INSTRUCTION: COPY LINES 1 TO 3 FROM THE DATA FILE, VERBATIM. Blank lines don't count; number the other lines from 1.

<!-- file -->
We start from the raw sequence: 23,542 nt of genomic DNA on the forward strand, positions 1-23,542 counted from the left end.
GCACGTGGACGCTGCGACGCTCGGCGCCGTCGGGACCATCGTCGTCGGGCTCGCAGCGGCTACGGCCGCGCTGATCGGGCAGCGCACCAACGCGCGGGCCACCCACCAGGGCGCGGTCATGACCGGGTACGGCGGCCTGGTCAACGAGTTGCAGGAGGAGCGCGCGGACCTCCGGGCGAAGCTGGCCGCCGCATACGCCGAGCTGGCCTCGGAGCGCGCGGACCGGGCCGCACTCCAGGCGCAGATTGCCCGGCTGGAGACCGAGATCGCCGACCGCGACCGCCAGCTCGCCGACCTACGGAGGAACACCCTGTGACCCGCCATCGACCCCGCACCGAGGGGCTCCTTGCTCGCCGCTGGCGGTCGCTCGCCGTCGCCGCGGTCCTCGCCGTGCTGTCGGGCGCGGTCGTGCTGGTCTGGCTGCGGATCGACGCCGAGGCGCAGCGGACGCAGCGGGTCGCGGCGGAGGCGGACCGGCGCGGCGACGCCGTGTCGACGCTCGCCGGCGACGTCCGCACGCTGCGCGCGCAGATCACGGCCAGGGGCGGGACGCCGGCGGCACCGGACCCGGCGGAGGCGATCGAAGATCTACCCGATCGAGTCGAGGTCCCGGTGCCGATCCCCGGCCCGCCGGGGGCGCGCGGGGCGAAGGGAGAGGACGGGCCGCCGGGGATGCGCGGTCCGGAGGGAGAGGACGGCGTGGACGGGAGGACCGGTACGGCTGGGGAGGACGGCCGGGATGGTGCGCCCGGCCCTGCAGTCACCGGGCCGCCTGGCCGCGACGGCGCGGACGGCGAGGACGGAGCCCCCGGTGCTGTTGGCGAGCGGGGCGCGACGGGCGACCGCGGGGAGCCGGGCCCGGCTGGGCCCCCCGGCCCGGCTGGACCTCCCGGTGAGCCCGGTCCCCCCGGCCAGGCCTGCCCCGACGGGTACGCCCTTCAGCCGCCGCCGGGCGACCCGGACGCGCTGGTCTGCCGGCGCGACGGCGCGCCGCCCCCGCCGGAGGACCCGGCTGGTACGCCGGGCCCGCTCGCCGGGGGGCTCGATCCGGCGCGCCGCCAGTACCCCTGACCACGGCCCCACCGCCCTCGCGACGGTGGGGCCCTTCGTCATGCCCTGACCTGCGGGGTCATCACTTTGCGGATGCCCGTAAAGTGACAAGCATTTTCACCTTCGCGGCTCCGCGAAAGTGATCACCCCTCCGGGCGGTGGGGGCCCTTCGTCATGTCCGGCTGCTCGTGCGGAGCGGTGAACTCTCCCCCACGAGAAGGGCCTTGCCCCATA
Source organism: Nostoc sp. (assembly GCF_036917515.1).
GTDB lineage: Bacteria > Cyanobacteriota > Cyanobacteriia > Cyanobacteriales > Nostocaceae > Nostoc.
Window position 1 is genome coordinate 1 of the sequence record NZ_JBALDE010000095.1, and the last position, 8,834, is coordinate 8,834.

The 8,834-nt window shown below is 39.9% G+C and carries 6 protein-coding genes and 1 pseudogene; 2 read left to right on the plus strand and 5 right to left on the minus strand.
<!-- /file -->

We start from the raw sequence: 23,542 nt of genomic DNA on the forward strand, positions 1-23,542 counted from the left end.
GCACGTGGACGCTGCGACGCTCGGCGCCGTCGGGACCATCGTCGTCGGGCTCGCAGCGGCTACGGCCGCGCTGATCGGGCAGCGCACCAACGCGCGGGCCACCCACCAGGGCGCGGTCATGACCGGGTACGGCGGCCTGGTCAACGAGTTGCAGGAGGAGCGCGCGGACCTCCGGGCGAAGCTGGCCGCCGCATACGCCGAGCTGGCCTCGGAGCGCGCGGACCGGGCCGCACTCCAGGCGCAGATTGCCCGGCTGGAGACCGAGATCGCCGACCGCGACCGCCAGCTCGCCGACCTACGGAGGAACACCCTGTGACCCGCCATCGACCCCGCACCGAGGGGCTCCTTGCTCGCCGCTGGCGGTCGCTCGCCGTCGCCGCGGTCCTCGCCGTGCTGTCGGGCGCGGTCGTGCTGGTCTGGCTGCGGATCGACGCCGAGGCGCAGCGGACGCAGCGGGTCGCGGCGGAGGCGGACCGGCGCGGCGACGCCGTGTCGACGCTCGCCGGCGACGTCCGCACGCTGCGCGCGCAGATCACGGCCAGGGGCGGGACGCCGGCGGCACCGGACCCGGCGGAGGCGATCGAAGATCTACCCGATCGAGTCGAGGTCCCGGTGCCGATCCCCGGCCCGCCGGGGGCGCGCGGGGCGAAGGGAGAGGACGGGCCGCCGGGGATGCGCGGTCCGGAGGGAGAGGACGGCGTGGACGGGAGGACCGGTACGGCTGGGGAGGACGGCCGGGATGGTGCGCCCGGCCCTGCAGTCACCGGGCCGCCTGGCCGCGACGGCGCGGACGGCGAGGACGGAGCCCCCGGTGCTGTTGGCGAGCGGGGCGCGACGGGCGACCGCGGGGAGCCGGGCCCGGCTGGGCCCCCCGGCCCGGCTGGACCTCCCGGTGAGCCCGGTCCCCCCGGCCAGGCCTGCCCCGACGGGTACGCCCTTCAGCCGCCGCCGGGCGACCCGGACGCGCTGGTCTGCCGGCGCGACGGCGCGCCGCCCCCGCCGGAGGACCCGGCTGGTACGCCGGGCCCGCTCGCCGGGGGGCTCGATCCGGCGCGCCGCCAGTACCCCTGACCACGGCCCCACCGCCCTCGCGACGGTGGGGCCCTTCGTCATGCCCTGACCTGCGGGGTCATCACTTTGCGGATGCCCGTAAAGTGACAAGCATTTTCACCTTCGCGGCTCCGCGAAAGTGATCACCCCTCCGGGCGGTGGGGGCCCTTCGTCATGTCCGGCTGCTCGTGCGGAGCGGTGAACTCTCCCCCACGAGAAGGGCCTTGCCCCATA
Source organism: Nostoc sp. (assembly GCF_036917515.1).